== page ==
Microgravity: living on the International Space Station
Microgravity: living on the International Space Station

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Microgravity: living on the International Space Station

3 Practical experiment 3

Practical experiment 3: Investigating gravity

Here you will time objects that fall under gravity to calculate the acceleration of gravity on Earth. This is often called ‘little g’ or g. This terminology is used to distinguish it from Newton’s gravitational constant G, which, unsurprisingly, is called ‘big G’. You met these terms in Section 5 of Week 1 [Tip: hold Ctrl and click a link to open it in a new tab. (Hide tip)] . First, watch Video 2.

Download this video clip.Video player: Video 2
Skip transcript: Video 2 Calculating gravity.

Transcript: Video 2 Calculating gravity.

HELEN:
So in this experiment, we're going to measure little g, or the acceleration due to gravity, and you're going to recreate, if you like, your own little drop tower at home.
So we've done this by imagining our wall is this piece of cardboard, and we've got a tape measure. Now, ours is a haberdasher's tape measure, but a DIY one works just as well. And at 50 centimetres, we've marked very carefully with a ruler a simple line. This is going to be our drop point for our experiment.
We've tacked everything on with blue tack, and we've got all ready a handy smartphone with a stopwatch. And what are we going to drop? Well, we're going to drop some toy balls. So, let's have a go at looking at all these different balls, and as we do drop these balls, I want you to think about their size, their mass, and what's going to happen to them.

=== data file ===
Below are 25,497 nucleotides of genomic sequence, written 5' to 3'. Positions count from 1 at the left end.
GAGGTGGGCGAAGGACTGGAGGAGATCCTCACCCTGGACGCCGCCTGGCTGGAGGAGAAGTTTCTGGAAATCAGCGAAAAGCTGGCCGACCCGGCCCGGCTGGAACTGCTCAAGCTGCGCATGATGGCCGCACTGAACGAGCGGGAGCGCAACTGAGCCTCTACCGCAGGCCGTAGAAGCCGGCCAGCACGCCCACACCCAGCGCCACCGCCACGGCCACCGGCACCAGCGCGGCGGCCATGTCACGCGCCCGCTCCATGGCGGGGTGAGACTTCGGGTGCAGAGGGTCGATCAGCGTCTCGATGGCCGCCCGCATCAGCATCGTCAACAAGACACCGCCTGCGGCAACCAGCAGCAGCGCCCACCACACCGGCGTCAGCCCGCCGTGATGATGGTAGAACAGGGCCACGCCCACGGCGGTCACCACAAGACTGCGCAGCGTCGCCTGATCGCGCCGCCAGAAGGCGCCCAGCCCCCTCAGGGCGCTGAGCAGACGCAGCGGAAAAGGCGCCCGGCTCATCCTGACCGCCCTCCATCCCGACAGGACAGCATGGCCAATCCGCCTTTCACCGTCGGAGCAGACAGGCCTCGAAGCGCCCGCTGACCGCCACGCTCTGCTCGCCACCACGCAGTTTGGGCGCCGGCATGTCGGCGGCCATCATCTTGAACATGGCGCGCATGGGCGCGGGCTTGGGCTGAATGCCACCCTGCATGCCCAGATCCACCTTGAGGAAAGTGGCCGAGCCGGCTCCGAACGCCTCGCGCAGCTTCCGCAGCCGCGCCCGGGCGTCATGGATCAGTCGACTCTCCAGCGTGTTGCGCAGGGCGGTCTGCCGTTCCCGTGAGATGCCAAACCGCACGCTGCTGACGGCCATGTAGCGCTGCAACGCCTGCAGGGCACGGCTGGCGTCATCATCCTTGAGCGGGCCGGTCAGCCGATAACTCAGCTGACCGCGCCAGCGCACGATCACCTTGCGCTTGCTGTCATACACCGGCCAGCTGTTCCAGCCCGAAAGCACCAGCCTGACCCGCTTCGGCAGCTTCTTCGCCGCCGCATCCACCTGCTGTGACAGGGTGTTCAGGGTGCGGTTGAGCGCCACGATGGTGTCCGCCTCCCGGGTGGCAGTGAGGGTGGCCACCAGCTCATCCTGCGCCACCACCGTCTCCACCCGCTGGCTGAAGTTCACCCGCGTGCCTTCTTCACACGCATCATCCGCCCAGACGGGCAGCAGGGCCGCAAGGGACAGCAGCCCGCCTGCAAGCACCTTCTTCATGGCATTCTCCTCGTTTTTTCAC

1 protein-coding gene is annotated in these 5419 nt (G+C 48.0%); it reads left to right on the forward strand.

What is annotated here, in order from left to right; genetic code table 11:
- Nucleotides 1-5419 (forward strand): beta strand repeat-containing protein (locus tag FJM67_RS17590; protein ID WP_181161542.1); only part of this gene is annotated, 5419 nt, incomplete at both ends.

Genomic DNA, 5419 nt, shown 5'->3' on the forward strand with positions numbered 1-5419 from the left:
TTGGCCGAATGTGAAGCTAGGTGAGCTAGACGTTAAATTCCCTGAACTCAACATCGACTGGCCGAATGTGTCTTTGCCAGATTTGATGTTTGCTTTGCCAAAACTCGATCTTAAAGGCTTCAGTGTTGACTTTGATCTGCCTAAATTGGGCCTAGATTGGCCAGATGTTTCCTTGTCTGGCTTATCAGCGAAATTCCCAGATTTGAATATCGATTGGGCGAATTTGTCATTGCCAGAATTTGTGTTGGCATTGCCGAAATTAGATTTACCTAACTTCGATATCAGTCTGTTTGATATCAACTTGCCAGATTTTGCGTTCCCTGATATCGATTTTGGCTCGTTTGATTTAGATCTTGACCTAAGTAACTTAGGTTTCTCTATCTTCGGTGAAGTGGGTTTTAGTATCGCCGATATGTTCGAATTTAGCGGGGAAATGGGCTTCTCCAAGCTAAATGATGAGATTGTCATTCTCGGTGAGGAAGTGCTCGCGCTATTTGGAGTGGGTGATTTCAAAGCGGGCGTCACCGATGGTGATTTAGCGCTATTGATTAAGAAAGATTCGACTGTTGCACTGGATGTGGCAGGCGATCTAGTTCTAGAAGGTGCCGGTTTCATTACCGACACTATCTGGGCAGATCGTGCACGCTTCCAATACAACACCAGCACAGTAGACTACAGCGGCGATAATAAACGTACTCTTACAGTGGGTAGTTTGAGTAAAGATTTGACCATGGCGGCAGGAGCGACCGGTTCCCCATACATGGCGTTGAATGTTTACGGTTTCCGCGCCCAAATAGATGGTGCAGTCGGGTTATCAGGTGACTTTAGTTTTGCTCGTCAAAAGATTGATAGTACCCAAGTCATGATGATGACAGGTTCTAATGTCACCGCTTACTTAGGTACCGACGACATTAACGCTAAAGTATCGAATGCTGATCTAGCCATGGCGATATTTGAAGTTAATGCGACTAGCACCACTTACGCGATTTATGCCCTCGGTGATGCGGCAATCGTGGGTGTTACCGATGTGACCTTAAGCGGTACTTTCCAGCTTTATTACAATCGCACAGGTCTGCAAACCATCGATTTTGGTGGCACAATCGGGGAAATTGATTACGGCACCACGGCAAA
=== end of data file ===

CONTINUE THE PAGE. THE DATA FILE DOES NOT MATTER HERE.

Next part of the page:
From what you've learnt so far, are some of them going to drop faster or slower? And afterwards, what you'll be able to do is watch the slow motion of each ball dropping, and then in the text, we're going to explain to you how to do the calculations and get your own value of little g.
Tom, are we ready to drop the balls?
TOM:
Here we go.
HELEN:
OK, let me get the stopwatch ready. So, first ball. Ready, steady, go. OK. Next ball, then. Ready, steady, go!
OK, so now you've seen us drop our balls, and we've obviously got slow motion and the advantage of finding the exact time they've taken to drop. We want you to go and find your selection of toys, and drop them and time them, and use your information with the same method as ours, following the information in the text to try and calculate your own value of little g. Let's compare the two answers.
End transcript: Video 2 Calculating gravity.
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Video 2 Calculating gravity.
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Now complete Table 1 using the following guidelines.

  • Collect as many objects as you can with different sizes and masses (for example, balls)
  • Measure the vertical distance s (in metres, m) from where you are going to drop your object to the ground
  • Time the drop t (in seconds, s). Do this for all of your objects.
  • Calculate the vertical distance doubled (2 × s).
  • Square the time (t2).
  • Finally, record your value of the doubled distance (2 × s).

Take care. In the mathematics of motion it is quite common to use the letter s to denote distance. Watch out for also using the same letter as an abbreviation for seconds. When it is used for the unit of time, then it should be an upright symbol, s, if it means distance in an equation it will look like s. That means you have to be especially careful in handwriting!

Table 1 Results of Practical experiment 3